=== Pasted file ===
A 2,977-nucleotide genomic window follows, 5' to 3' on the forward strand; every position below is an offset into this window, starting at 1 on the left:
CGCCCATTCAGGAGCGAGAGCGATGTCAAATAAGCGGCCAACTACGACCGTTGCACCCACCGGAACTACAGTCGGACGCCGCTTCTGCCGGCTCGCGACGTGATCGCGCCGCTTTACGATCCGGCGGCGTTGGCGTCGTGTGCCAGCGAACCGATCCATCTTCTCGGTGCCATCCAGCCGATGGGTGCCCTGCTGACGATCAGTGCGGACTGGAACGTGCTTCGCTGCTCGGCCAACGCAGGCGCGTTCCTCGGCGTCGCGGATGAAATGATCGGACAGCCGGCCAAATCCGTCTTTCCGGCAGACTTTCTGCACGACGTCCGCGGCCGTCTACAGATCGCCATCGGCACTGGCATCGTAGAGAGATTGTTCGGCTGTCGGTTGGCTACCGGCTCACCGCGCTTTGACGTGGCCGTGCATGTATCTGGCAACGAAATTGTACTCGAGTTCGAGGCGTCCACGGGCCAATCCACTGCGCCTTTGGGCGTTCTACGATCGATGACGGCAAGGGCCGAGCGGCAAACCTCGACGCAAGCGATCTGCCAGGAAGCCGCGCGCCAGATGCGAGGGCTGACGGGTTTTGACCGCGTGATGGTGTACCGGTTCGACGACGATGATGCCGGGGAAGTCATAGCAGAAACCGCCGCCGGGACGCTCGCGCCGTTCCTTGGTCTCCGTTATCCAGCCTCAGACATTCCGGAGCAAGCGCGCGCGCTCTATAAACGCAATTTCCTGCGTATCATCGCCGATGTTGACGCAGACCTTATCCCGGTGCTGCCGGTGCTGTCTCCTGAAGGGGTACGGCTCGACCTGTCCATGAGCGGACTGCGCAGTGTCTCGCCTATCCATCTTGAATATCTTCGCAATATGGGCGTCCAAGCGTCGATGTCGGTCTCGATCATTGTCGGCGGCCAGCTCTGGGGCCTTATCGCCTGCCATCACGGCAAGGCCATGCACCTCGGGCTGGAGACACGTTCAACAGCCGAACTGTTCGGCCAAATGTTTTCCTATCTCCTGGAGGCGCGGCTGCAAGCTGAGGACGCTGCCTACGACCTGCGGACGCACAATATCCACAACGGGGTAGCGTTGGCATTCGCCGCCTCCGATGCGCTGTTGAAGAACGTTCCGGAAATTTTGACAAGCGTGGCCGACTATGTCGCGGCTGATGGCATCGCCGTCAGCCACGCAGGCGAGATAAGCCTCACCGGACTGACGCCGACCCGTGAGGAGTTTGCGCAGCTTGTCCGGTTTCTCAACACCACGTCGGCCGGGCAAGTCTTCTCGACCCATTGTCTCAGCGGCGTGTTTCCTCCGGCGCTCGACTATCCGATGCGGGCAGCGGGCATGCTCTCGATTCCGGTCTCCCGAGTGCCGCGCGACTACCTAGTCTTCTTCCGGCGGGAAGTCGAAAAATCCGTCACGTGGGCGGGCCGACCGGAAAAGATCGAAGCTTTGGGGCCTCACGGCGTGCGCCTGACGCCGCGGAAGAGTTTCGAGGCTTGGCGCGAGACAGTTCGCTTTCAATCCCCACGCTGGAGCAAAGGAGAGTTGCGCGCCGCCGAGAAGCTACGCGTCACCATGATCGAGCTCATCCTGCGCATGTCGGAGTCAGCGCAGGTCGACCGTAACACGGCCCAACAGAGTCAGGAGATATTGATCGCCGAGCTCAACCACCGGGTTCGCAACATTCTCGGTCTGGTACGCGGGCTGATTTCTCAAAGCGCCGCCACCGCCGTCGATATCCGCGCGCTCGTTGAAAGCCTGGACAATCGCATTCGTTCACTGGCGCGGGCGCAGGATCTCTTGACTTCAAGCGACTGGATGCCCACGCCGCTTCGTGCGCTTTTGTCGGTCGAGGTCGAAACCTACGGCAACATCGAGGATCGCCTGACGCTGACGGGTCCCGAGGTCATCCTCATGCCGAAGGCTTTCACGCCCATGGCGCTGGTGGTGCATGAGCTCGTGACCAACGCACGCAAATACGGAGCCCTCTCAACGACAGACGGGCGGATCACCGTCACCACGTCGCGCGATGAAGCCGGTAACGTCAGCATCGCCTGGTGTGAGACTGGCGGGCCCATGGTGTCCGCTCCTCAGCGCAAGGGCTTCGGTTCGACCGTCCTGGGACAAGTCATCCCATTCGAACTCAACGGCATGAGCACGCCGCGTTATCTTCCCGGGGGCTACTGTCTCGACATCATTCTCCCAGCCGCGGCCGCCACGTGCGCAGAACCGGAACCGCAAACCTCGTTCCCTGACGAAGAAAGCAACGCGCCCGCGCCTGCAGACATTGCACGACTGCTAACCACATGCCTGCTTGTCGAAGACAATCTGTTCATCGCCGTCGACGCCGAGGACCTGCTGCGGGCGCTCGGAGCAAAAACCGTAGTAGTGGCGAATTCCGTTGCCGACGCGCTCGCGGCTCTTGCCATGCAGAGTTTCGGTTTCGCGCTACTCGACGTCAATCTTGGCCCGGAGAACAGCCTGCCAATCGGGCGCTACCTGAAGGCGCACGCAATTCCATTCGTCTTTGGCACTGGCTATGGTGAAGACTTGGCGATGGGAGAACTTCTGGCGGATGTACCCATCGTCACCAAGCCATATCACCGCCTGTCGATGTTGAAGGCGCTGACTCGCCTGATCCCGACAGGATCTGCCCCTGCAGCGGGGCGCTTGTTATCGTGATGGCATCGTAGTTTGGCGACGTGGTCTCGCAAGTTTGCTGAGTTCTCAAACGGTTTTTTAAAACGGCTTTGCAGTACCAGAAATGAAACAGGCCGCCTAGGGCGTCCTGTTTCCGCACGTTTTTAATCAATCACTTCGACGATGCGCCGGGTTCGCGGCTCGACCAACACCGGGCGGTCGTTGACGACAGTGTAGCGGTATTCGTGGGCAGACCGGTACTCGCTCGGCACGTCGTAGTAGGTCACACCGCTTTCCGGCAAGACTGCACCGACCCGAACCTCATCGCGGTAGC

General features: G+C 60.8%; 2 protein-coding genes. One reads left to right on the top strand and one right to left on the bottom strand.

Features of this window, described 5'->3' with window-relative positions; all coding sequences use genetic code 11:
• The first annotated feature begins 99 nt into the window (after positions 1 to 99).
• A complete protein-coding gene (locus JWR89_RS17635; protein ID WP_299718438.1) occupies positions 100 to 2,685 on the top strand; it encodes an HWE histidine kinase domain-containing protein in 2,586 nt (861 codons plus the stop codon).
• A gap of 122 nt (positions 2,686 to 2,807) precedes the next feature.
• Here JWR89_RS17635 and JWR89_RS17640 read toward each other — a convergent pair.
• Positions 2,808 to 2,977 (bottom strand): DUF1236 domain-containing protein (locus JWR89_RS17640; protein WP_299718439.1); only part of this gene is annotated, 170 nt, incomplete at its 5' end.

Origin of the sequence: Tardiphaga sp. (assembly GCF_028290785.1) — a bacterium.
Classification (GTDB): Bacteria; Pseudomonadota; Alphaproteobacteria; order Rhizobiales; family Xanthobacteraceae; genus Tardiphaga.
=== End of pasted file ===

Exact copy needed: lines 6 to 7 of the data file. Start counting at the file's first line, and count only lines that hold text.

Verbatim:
• A complete protein-coding gene (locus JWR89_RS17635; protein ID WP_299718438.1) occupies positions 100 to 2,685 on the top strand; it encodes an HWE histidine kinase domain-containing protein in 2,586 nt (861 codons plus the stop codon).
• A gap of 122 nt (positions 2,686 to 2,807) precedes the next feature.